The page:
The face of Kelowna's unfounded rate: 'I cried tears of fear and relief' - InfoNews

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The face of Kelowna's unfounded rate: 'I cried tears of fear and relief'

Aden Withers wants people to know she's more than an unfounded statistic.
November 26, 2019 - 1:10 PM

Aden Withers didn’t want to become the face of rape survivors who have been failed by the system.

When Kelowna RCMP’s 40 per cent unfounded rate recently came to light, however, she had a visceral reaction.

“I was horrified. I broke down and cried. I cried tears of fear and relief — relief because I knew I wasn’t the only one and I was afraid because I wasn’t the only one,” Withers said.

That’s when she decided then to come forward and say she was the Indigenous woman who gained national attention earlier this year when a video of her attempting to file a sex assault complaint was released.

“Were you turned on at all by this at all… even a little bit,”  West Kelowna RCMP Const. Kent Hall asked her in the now-infamous interview that quickly made its way around the country.

“No,” she said.

“Physically you weren’t at all responsive to his advances … even maybe subconsciously,” he asked.

“No, I was really scared,” she said.

“OK because you understand that when a guy tries to have sex with a female and the female is completely unwilling it is very difficult,” he said.

Her case, after that interaction, was dismissed. She was an early unfounded statistic.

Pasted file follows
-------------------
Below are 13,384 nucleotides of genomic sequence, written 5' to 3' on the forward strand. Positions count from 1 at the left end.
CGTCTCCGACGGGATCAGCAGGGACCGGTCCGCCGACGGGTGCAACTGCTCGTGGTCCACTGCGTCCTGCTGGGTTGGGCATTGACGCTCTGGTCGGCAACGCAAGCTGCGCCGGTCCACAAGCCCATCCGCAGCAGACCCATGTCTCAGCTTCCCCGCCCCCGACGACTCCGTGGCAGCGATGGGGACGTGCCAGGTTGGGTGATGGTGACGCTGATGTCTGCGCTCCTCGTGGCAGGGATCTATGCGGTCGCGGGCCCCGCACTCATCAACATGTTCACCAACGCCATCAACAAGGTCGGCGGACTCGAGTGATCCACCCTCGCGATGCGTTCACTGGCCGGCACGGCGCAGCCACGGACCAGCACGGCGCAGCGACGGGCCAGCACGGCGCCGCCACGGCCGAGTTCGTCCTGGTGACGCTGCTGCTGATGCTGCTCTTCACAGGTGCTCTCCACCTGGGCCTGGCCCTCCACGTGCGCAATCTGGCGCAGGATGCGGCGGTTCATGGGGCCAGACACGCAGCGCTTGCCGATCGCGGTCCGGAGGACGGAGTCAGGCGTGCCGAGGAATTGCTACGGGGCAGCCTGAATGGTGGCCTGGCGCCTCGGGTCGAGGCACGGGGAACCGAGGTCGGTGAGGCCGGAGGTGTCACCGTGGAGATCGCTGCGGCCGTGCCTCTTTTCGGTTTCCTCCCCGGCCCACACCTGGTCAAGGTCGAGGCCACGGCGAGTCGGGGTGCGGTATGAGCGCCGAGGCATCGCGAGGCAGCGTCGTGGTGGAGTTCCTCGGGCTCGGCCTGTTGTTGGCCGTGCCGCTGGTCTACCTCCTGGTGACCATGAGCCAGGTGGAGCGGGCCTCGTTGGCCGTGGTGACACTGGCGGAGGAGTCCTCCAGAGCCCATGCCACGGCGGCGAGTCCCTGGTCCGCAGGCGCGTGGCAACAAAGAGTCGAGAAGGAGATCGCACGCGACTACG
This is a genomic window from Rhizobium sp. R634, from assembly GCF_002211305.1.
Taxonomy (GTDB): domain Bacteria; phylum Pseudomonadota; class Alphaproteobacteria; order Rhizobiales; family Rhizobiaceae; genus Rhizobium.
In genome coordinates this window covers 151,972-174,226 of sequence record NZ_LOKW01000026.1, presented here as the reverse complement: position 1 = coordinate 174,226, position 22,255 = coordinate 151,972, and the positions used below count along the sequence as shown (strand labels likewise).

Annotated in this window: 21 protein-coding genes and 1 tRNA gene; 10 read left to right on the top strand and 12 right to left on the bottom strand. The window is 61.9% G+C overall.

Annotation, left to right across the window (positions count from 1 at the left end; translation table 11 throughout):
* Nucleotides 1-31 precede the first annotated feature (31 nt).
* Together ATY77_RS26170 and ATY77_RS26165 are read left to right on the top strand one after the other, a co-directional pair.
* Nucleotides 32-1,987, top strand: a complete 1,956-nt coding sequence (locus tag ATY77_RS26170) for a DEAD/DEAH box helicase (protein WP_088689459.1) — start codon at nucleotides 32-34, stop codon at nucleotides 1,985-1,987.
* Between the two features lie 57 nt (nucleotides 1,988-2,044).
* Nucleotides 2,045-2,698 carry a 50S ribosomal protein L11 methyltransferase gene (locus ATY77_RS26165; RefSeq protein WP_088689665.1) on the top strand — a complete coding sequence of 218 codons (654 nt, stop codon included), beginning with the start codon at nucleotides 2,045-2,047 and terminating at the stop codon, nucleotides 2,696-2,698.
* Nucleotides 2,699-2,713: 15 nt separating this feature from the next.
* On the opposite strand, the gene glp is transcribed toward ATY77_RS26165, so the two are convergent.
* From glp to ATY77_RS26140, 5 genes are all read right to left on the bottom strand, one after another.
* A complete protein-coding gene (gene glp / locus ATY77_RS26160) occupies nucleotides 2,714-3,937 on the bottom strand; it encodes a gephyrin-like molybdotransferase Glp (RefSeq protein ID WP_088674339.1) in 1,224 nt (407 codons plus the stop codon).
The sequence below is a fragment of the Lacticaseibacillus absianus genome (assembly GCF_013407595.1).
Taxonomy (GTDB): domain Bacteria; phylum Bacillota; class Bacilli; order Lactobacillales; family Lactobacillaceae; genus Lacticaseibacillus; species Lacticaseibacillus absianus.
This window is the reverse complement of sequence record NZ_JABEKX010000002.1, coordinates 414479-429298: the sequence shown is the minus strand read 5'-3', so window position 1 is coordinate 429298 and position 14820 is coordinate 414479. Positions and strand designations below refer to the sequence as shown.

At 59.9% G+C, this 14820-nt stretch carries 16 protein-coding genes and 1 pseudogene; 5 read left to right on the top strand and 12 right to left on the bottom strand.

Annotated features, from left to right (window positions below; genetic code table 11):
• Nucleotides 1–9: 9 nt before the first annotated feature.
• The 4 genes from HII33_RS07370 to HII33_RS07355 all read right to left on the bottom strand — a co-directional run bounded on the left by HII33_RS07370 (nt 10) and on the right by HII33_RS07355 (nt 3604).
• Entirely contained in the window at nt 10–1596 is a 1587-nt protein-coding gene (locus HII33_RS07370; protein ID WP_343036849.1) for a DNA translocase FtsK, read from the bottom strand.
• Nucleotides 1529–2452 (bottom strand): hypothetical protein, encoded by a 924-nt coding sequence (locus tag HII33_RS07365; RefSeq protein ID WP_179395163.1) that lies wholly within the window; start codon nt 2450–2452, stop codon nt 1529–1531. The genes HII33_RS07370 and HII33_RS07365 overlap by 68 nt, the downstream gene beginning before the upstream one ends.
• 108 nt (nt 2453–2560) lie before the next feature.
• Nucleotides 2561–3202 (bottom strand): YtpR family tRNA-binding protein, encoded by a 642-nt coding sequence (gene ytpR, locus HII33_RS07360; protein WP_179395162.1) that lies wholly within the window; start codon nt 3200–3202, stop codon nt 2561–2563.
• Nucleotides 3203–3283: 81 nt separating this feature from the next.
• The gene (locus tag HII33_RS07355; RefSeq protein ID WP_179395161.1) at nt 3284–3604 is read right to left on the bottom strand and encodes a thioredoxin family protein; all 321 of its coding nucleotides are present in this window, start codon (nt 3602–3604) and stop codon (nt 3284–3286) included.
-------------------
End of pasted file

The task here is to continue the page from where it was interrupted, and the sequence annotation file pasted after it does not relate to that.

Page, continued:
When the story broke, Withers asked to be hidden behind a pseudonym.

“It was terrifying to come forward,” Withers said. “I debated telling my story publicly a lot because I knew there would be people who didn’t believe me or people who just want intimate facts that they just don’t need to know."

In the time that has passed however, support has filled some of the holes left behind.

"I was scared, but I knew from leaking my video that the majority of people would be outraged. I have found support from the public, but the other unfounded cases don’t have that and it’s harder for them to cope with.”

Withers is now 25, and still suffers from that RCMP encounter, which is the subject of a lawsuit.

She now just hopes others don’t have to tread her path.

“I am hoping the RCMP will conduct a fulsome review from an outside source instead of just investigating themselves,” Withers said. "I’m also hoping victim services from Elizabeth Fry will start offering counselling to the women who are unfounded cases. Before the investigation is concluded, I think there needs to be counselling. People are suffering from this guilt and shame.”

Withers said since coming forward numerous stories have filled her inbox.

“It’s been tragic what happens and it’s definitely a problem in Kelowna,” Withers said. “I think the (Kelowna RCMP’s) reputation is beyond repair. They can only do better than what they’ve done, though.”

Of particular concern, Withers said the indigenous population in this city is at risk and that she’s “afraid for them.”

The Kelowna Mounties have said that in 2018, they received 82 reports of sexual assault, and deemed 30 cases unfounded after investigations were completed. That’s around 37 per cent. Kelowna has a population of about 132,000.

Statistics Canada said in July that, nationally, 11 per cent of sexual assault cases reported to police were classified as unfounded in 2018, down from 14 per cent in 2017.

Unfounded means the investigating officer did not believe that a crime had occurred.

Kelowna RCMP Cpl. Meghan Foster said in a statement that the sexual-assault review team will look at files and refer them for additional review if all investigative steps were not followed.

“We understand that there are many questions about the roots of these statistics and we’re taking immediate steps to get answers,” she wrote. “We are aware that people may find the number of unfounded sexual assault cases unsettling."


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